Of course, with hindsight, we can now see that the business models of both Northern Rock and LondonMet were always destined to end in tears. Northern Rock was an upstart bank that had its origins in the rash of Building Society de-mutualisation (ownership by depositors) in the late 1980s and 1990s. In fact Northern Rock‘s de-mutualisation came about in the halcyon days of New Labour in 1997. In real terms de-mutualisation was little more than de-regulation, albeit dressed up as ‘freeing’ the institution to compete for funds in capital markets or not be ‘tied down’ to its traditional customer deposits. Every building society that de-mutualised after 1986 has now either been taken over by a conventional bank or, as in the case of Northern Rock, recently been part ‘nationalised’. Apart from the ‘carpetbaggers’ who made a quick killing on the stock market in the rush to de-mutualise, no-one appears to have gained by the deregulation of what were once proud and hugely respected civic institutions. Similarly, the formation of the post-1992 ‘new’ universities in the UK also marked the destruction of what were, in most cases, respected civic education institutions – the former Polytechnics. Their re-branding as autonomous universities i.e. independent of local accountability, was also hailed a ‘freeing up’ these institutions. LondonMet was duly constituted by the merger of the former polytechnics of North London and London Guildhall (later Universities) in 2002.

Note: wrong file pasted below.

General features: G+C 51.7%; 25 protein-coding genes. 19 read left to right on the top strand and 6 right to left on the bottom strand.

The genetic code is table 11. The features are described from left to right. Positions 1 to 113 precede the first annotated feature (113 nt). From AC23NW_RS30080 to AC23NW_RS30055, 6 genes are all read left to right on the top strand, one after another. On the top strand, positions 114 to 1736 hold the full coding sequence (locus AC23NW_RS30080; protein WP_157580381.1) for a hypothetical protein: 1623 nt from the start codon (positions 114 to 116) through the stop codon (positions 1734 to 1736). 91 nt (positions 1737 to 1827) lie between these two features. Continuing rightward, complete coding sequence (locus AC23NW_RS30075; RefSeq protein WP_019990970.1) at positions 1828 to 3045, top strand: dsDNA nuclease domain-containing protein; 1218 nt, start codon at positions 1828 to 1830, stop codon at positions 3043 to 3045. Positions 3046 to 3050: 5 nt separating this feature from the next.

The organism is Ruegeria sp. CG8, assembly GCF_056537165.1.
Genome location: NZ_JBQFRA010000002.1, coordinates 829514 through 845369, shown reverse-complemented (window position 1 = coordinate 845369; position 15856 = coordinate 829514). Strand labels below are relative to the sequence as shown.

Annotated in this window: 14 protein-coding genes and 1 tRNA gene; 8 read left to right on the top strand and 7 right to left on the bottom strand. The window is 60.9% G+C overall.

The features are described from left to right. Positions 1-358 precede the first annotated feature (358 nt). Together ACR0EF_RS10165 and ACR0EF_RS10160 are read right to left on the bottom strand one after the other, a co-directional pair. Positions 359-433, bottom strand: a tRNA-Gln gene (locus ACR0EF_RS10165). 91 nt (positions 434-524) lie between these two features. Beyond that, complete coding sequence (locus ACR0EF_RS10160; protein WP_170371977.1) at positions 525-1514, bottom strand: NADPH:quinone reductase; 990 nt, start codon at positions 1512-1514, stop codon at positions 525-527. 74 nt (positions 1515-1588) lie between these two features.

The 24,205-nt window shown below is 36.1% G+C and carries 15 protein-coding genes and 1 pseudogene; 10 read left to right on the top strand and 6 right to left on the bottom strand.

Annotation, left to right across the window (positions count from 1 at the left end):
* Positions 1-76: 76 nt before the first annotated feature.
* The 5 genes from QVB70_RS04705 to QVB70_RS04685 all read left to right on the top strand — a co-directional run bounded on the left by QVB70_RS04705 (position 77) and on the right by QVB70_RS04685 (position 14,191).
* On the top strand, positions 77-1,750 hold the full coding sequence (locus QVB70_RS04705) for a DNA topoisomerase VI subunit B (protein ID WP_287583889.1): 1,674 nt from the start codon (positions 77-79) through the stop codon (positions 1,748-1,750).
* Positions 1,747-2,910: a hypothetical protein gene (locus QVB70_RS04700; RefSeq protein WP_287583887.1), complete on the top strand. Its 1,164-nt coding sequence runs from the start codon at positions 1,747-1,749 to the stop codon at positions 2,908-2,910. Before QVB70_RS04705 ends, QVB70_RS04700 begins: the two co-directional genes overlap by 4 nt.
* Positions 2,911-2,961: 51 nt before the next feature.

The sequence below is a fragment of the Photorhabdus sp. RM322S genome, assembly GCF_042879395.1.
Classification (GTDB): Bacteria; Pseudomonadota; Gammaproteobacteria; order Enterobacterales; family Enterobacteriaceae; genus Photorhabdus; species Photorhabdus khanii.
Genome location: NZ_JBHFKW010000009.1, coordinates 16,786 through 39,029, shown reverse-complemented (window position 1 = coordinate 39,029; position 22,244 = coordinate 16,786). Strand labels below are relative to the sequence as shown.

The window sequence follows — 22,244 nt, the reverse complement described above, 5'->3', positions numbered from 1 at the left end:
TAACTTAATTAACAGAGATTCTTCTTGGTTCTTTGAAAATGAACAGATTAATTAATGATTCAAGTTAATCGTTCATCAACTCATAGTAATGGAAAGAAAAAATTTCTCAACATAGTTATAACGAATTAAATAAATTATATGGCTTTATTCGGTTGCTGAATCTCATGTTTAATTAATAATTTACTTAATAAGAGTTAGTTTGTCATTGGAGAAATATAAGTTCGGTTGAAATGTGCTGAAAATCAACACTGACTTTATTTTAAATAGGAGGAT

Northern Rock developed a business model that was predicated almost entirely on aggressive growth. Put simply, the bank borrowed money on the markets to fuel its lending. When the credit crunch came along Northern Rock found that it was not able to borrow money: it had a ‘liquidity’ crisis. For example, in the first half of 2007, Northern Rock raised just £1.7bn from depositors and lent £10.7bn. The difference between the income it received and the loans it was continuing to make was made up by borrowing from the capital markets. Therefore, when the credit crunch arrived, the bank couldn’t bridge this gap in its accounts and was unable to continue its business. The sub-prime mortgage scandal in the US had sent shivers through the capital markets and no one was willing to lend to huge borrowers, especially those such as Northern Rock, who were also sitting on the about-to-burst housing bubble.